Nearly 18,000 people died, up 10% from a year ago, as safety officials form a coalition to cut fatalities.

WASHINGTON — Nearly 18,000 people died on U.S. roads in the first six months of this year, an increase of more than 10 percent over the same period in 2015, according to new estimates released Wednesday by the National Highway Traffic Safety Administration.

As the effect of the Great Recession has waned, putting millions more Americans back to work, the number of people dying on the roads has increased steadily since late 2014. The Federal Highway Administration said drivers traveled about 50.5 billion miles more from January through June this year than they did last year.

If the trend continues through the balance of the year, 2016 will see the largest percentage increase in traffic fatalities since the 1960s.

The data was released Wednesday as the U.S. Department of Transportation created a coalition of safety groups to develop a 30-year plan to reduce road fatalities. The goal is fashioned after an effort approved by the Swedish parliament in 1997 that reduced fatalities from seven per 100,000 to fewer than three in less than 15 years.

The coalition will try to reduce road deaths to zero over the next three decades, a target that may benefit from the advent of driverless cars. Safety advocates cite data showing 94 percent of fatalities result from driver choice or error, so an era without drivers could dramatically reduce death and injury – although autonomous car developers do not promise a crash-free world.


“There is absolute value in bringing together a wide range of stakeholders,” said Deborah A.P. Hersman, former chairman of the National Transportation Safety Board and now president of the National Safety Council. “It’s going to take all of us to solve this problem.”

The initial targets for what was named the Road to Zero Coalition were familiar: increasing seat belt use, installing rumble strips, continuing behavior-change efforts and providing law enforcement with data to make them more effective.

“We’re making a lot of progress with seat belts, a lot of progress on drunk driving,” said Jonathan Adkins, executive director of the Governors Highway Safety Association, which has enlisted in the effort. “It can’t just be belts and booze. We have to talk about distracted driving. We have to talk about drowsy driving.”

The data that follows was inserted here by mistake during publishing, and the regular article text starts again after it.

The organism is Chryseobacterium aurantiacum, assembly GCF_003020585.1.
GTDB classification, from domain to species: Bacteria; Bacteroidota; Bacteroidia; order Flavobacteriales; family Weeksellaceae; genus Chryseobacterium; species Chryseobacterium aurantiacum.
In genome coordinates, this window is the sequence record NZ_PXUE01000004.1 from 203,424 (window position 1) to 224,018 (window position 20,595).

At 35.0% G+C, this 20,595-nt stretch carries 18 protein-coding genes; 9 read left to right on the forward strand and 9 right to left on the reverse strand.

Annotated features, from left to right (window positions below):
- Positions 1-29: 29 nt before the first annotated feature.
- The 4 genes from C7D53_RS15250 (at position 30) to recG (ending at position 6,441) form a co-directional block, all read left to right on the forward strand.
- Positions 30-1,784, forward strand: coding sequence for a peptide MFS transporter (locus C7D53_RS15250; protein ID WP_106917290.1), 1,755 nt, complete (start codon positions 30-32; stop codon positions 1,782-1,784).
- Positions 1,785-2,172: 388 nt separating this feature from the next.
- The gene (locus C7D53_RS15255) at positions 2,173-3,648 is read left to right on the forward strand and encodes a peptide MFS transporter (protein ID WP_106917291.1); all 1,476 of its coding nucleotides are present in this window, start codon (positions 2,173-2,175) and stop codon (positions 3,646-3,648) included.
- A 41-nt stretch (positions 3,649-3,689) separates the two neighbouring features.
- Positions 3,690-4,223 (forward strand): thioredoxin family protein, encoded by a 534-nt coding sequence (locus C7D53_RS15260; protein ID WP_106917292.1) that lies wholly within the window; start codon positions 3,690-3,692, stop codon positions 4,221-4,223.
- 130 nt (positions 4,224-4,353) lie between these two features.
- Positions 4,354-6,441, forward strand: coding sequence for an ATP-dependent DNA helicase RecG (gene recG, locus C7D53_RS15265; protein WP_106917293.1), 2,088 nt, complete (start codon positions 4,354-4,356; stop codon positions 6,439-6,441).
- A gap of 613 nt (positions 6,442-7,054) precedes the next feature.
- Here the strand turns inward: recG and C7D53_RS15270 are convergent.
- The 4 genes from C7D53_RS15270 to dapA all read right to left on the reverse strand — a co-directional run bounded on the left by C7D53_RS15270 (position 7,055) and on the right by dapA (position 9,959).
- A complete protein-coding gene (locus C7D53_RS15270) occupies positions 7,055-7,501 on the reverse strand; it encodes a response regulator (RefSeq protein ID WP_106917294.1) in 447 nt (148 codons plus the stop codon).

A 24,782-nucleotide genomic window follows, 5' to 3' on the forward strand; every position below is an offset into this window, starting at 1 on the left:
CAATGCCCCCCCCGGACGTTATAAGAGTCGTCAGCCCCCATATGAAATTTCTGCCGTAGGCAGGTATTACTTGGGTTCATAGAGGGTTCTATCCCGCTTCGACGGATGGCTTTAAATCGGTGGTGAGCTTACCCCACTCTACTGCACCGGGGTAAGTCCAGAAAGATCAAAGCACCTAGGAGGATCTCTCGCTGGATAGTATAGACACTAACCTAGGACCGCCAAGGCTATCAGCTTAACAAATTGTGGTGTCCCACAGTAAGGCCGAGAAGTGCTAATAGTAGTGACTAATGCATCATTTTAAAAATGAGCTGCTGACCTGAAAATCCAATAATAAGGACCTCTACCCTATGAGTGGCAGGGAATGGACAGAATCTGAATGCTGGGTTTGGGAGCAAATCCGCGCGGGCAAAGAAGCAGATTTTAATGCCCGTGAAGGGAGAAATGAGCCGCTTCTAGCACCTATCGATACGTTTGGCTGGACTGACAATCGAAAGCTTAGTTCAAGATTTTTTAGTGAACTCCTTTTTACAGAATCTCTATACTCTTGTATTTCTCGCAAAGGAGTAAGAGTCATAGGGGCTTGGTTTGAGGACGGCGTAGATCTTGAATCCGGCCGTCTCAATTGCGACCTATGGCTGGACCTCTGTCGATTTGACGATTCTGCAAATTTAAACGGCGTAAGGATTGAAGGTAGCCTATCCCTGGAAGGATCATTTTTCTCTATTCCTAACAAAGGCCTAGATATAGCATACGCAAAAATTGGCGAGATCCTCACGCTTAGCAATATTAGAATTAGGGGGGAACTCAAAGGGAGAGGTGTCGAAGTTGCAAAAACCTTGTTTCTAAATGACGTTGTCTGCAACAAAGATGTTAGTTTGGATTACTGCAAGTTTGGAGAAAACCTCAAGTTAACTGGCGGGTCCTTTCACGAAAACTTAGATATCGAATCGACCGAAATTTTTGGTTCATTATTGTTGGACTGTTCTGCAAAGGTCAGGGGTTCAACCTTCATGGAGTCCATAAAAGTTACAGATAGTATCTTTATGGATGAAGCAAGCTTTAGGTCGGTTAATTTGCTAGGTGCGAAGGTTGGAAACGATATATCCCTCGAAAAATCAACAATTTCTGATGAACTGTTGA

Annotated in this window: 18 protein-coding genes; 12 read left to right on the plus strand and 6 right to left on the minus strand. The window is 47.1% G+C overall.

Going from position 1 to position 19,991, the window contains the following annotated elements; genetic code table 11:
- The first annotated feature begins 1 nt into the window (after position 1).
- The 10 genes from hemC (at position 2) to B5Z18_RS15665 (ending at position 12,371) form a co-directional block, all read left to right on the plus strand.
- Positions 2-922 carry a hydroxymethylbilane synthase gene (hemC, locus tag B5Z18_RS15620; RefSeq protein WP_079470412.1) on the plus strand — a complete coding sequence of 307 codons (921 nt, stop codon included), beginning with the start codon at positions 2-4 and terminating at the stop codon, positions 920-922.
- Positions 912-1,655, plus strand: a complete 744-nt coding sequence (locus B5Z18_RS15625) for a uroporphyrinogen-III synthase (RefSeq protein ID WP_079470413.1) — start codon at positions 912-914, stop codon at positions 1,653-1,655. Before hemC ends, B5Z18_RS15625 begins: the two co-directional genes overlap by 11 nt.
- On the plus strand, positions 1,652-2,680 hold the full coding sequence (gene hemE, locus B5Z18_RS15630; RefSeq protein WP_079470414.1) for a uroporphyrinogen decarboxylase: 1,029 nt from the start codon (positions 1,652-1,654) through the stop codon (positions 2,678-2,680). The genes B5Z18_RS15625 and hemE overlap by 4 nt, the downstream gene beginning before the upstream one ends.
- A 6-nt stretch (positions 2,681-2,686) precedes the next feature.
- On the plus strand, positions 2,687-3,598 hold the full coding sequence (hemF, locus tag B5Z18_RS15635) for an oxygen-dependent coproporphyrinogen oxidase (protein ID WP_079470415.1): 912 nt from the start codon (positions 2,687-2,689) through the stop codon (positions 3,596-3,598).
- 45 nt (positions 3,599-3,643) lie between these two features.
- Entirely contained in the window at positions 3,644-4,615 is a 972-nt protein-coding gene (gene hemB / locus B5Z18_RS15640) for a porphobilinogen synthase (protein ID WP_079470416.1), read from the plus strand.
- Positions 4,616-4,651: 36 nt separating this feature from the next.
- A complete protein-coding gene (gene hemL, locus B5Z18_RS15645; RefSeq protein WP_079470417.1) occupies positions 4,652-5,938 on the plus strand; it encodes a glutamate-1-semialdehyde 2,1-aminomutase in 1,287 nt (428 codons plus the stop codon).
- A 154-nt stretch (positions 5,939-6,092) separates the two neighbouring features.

Adkins also said safety efforts were hindered by the transportation legislation passed by Congress last year. The bill required that all highway safety improvement funds be spent on infrastructure.

“That’s going to mean a big cut in behavioral highway safety funding,” he said, “and that’s coming at the worst time as highway fatalities are up.”

Another factor helping to push the death numbers higher is an increase in speed limits in recent years, according to a recent report by the Insurance Institute for Highway Safety. The institute said that in 2013 alone, higher speed limits resulted in 1,900 additional deaths.


The big jump in 2015 deaths came in four states – Montana, Idaho, Oregon and Washington – where fatalities increased by 20 percent. The next-largest increase – 10 percent – was in the six New England states. After that, one of the biggest regional increases, 9 percent, came in a grouping of mid-Atlantic states to which NHTSA appended Kentucky.

The only decline – 1 percent – in fatalities came in a group comprising Texas, New Mexico, Oklahoma, Mississippi and Louisiana. There was no immediate explanation for the regional disparities.

The most reliable data on roadway fatalities for 2016 will not emerge until next fall, as NHTSA continues to collect and revise information provided by state and local police.

The number of people killed last year – 35,092 – was a 7.2 percent increase over 2014 and the largest percentage increase in nearly 50 years. From 1965 to 1966, the number of deaths increased by 8.1 percent.

The estimated number of people injured in crashes last year rose from 2.34 million to 2.44 million.

From 2014 to 2015, fatalities increased in almost all categories, including passengers in cars and trucks, pedestrians, bicyclists and motorcyclists, and alcohol-involved crashes.

Deaths in cars and light trucks were the highest since 2009. SUV deaths were up 10 percent in 2015, and van occupant deaths rose about 9 percent. Car occupant fatalities increased 6 percent.

Motorcycle deaths increased 8 percent from 2014, and pedestrian fatalities were up 9.5 percent.

Bicycle fatalities increased by 89, up just over 12 percent, to reach their highest level since 1995. And alcohol-impaired driving deaths increased slightly more than 3 percent, from 9,943 in 2014 to 10,265 in 2015.

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